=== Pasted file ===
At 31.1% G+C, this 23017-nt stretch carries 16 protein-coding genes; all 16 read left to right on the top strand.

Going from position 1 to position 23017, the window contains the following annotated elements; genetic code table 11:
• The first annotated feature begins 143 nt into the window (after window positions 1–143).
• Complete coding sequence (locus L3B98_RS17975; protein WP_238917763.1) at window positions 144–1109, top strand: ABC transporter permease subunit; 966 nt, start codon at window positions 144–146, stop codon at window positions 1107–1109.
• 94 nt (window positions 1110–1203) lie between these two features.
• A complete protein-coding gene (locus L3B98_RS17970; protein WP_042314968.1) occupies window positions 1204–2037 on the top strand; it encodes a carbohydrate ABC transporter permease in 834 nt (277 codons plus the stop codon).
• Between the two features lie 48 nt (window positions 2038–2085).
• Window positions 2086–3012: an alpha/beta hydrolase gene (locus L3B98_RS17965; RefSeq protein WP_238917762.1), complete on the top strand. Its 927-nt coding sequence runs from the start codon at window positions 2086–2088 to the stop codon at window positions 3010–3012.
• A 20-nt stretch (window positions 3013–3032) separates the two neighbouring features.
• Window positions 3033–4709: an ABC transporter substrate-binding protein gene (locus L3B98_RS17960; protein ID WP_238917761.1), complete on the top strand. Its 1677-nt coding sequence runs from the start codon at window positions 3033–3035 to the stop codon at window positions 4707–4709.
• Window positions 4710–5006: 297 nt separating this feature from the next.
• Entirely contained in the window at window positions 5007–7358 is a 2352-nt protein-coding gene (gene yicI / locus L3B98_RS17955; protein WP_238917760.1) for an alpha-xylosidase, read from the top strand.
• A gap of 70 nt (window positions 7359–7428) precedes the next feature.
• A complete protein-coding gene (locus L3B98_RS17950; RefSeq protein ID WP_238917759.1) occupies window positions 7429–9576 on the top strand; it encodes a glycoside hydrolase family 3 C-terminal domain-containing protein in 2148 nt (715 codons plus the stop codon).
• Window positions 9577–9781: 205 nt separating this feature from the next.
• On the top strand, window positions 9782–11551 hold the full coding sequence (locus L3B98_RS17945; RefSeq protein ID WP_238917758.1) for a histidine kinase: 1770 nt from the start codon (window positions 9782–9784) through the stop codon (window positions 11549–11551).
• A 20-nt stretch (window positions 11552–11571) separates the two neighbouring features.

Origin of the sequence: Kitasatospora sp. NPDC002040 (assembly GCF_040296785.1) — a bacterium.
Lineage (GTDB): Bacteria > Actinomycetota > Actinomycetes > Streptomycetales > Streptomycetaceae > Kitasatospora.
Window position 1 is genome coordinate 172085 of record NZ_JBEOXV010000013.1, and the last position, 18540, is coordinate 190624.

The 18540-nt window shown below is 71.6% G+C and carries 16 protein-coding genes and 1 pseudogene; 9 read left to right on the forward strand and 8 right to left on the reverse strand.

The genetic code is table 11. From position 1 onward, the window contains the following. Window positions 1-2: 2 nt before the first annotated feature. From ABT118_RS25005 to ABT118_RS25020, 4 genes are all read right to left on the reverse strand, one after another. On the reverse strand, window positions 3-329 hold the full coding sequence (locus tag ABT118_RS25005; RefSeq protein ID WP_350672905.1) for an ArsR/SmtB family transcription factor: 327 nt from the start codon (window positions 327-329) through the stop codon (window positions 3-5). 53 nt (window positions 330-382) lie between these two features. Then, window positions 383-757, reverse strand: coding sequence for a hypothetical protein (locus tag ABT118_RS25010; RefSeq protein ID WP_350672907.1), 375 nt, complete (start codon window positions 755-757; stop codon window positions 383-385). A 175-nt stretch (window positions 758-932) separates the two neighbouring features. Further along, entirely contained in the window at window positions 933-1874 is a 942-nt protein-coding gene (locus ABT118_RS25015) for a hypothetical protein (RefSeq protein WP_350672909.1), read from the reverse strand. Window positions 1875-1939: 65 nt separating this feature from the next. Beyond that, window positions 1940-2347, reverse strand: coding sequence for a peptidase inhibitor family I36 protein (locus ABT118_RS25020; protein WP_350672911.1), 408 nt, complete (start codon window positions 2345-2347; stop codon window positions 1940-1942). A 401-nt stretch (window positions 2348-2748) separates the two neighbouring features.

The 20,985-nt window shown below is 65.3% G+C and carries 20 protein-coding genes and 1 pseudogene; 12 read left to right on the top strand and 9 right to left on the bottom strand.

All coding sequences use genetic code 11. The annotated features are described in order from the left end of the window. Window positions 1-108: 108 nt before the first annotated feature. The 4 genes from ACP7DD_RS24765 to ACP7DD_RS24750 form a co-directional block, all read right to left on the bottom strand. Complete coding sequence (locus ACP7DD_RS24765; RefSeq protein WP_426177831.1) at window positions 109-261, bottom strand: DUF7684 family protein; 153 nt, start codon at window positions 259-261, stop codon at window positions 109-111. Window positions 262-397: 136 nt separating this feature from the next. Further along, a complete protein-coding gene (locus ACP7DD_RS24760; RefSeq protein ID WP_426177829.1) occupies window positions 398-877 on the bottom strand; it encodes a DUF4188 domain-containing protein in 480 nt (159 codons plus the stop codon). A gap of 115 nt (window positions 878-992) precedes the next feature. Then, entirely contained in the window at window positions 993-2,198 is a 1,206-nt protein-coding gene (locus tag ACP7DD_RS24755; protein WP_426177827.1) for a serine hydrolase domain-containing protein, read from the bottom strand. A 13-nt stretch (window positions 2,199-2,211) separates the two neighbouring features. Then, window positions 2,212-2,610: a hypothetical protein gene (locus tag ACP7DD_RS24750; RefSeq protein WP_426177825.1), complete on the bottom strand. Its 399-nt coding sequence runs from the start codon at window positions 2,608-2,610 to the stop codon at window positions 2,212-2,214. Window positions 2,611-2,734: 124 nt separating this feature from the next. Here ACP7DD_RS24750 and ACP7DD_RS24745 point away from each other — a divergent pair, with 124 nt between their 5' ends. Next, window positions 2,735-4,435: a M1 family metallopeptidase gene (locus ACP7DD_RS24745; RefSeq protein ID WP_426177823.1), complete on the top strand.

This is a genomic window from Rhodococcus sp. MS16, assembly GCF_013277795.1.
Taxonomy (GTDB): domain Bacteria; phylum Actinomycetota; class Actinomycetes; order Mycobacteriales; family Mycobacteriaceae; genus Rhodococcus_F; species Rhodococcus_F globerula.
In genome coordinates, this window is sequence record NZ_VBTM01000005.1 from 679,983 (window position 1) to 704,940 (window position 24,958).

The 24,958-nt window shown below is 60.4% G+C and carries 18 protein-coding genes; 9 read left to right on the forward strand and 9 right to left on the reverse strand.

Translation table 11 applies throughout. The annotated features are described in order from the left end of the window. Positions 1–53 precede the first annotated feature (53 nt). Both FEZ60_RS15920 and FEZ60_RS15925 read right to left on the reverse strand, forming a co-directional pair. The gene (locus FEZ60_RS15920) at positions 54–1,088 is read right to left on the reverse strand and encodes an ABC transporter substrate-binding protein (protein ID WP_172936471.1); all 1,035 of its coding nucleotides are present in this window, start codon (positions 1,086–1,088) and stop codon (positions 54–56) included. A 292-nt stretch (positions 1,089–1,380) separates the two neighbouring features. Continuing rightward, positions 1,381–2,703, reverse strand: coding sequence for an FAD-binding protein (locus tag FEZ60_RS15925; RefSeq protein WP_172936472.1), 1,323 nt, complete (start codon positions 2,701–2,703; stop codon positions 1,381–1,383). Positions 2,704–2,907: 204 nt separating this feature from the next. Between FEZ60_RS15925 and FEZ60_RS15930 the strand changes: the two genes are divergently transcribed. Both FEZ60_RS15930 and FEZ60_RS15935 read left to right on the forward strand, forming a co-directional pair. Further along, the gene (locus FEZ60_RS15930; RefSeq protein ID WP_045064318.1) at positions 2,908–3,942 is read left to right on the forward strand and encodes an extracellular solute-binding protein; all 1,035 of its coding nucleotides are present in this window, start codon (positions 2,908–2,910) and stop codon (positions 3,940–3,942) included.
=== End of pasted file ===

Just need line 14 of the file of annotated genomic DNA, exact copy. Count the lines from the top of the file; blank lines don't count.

• A complete protein-coding gene (locus L3B98_RS17950; RefSeq protein ID WP_238917759.1) occupies window positions 7429–9576 on the top strand; it encodes a glycoside hydrolase family 3 C-terminal domain-containing protein in 2148 nt (715 codons plus the stop codon).